No doubt he was looking forward to calling out the cavalry. He had to make do with pulling out the smelling salts.
Very shortly thereafter, I requested a new psychologist; one for the Big Guy and one for me, the result of which, I am pretty much over it. For which I am very grateful.

This entry was posted on Thursday, November 6, 2008 at Thursday, November 06, 2008 and is filed under , . You can follow any responses to this entry through the comments feed .

19 wise, witty and wonderful comments

Yep, our kids help us to tell all, even when we don't want to. Like when I am relating a story to someone and my son says, "Mom, I didn't say it like that. And YOU yelled when it really happened!" Etc, etc. UGH. I hate for anyone to look in my fridge. We deserve to have some little secrets. :)

November 6, 2008 at 12:34 PM

You said it! A few little secrets are good.

November 6, 2008 at 1:09 PM

Why is a psychologist looking in your fridge in the first place? That's just weird.
And I really like the messy house tag, it makes everyone feel better about themselves.

November 6, 2008 at 1:32 PM

My most humiliating time span was when my then 2 year old kept saying "Mommy you are scaring me" and "My Mommy is making me scared." I had no idea what he meant because it clearly wasn't in a let's play monsters kind of way. He was definitely acting like I was beating him or threatening to hurt him.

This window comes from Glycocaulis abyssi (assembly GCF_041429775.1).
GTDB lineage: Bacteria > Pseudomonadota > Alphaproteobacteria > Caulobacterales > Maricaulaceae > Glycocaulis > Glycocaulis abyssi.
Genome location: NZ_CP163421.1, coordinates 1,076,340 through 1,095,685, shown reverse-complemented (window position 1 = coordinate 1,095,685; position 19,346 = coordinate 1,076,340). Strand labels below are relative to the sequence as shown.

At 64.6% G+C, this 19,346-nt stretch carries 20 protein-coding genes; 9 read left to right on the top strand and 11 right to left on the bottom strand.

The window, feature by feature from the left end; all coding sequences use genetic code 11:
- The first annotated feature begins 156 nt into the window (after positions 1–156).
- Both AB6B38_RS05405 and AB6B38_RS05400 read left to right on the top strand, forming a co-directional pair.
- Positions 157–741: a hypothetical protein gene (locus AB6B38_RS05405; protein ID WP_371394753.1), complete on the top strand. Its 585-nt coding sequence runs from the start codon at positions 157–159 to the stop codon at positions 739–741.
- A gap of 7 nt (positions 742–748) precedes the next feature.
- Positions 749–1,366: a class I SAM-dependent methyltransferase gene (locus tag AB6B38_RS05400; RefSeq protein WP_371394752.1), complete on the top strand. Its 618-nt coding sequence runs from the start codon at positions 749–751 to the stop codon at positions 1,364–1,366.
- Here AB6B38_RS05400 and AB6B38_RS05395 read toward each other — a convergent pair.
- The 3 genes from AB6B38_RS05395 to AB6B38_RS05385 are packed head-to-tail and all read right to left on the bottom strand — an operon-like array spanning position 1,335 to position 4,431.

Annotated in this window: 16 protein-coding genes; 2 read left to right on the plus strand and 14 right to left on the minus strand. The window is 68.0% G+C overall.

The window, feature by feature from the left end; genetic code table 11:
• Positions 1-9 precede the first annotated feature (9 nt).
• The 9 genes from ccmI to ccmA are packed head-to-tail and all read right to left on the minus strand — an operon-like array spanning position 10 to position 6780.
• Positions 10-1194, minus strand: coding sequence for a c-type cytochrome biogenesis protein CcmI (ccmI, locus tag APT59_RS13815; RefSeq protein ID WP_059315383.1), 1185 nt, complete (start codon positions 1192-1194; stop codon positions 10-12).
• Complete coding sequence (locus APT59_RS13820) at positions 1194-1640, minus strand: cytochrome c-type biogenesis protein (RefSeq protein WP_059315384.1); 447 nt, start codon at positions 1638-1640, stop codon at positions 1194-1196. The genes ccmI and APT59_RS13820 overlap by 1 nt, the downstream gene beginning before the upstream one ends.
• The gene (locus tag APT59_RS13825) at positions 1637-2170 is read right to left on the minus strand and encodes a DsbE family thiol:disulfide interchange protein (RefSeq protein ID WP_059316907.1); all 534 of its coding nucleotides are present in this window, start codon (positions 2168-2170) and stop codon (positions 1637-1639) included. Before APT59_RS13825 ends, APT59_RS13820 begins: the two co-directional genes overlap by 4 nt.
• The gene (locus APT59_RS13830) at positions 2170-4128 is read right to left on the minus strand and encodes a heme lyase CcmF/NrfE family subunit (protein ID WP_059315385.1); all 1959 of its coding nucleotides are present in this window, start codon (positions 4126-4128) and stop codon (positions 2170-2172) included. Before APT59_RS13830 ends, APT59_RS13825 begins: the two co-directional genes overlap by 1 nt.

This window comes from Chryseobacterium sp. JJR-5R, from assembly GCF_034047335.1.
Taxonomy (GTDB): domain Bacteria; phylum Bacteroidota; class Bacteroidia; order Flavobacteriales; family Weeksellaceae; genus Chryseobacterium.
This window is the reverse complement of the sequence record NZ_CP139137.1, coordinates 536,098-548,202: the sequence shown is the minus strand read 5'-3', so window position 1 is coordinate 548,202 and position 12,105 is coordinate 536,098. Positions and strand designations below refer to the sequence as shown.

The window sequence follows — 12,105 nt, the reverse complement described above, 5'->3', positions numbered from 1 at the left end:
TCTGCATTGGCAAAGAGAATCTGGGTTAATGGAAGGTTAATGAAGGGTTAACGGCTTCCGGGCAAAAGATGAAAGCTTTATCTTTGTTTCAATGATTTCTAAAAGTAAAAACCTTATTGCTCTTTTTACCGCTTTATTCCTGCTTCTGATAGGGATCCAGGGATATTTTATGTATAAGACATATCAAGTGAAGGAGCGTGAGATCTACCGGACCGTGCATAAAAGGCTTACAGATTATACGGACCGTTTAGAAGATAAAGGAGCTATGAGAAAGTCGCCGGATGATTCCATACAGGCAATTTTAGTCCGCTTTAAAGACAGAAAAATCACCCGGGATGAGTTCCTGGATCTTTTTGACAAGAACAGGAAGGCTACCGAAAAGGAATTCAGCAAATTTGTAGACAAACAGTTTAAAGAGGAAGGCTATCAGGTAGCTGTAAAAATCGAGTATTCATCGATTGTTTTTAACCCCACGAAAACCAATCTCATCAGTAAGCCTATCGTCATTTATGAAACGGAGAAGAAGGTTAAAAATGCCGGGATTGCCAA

Finally after a few weeks of humiliation (he told friends, relatives, the mailman) he told me right after an incident that "I just scared him." I asked why and he told me "because you used a disappointed tone."

I laughed out loud. I had barely raised my voice, hadn't even touched him in the arm and yet he was frightened because he knew I wasn't happy with him. Ah kids, they can be such stinkers!

November 6, 2008 at 1:40 PM

Let me tell you, going into people's homes is not the highlight of my day. Not because I care what the home looks like, I just know the people I see are usually mortified. I always think, if I had a social worker (in your case psychologist) come look at my house once a month, my kids would probably be taken away. Parents usually apologize and I tell them not to worry.

The fridge thing is pretty lame. When I was with the RCEB, we had to look at people's bathrooms for toilet paper! It had something to do with quality assurance, but I always felt like more of a police man and less of a social worker. We also had to look into fridges for possible food issues. I never did. I just asked if they needed help with groceries. Sometimes things are way over done when it comes to helping people.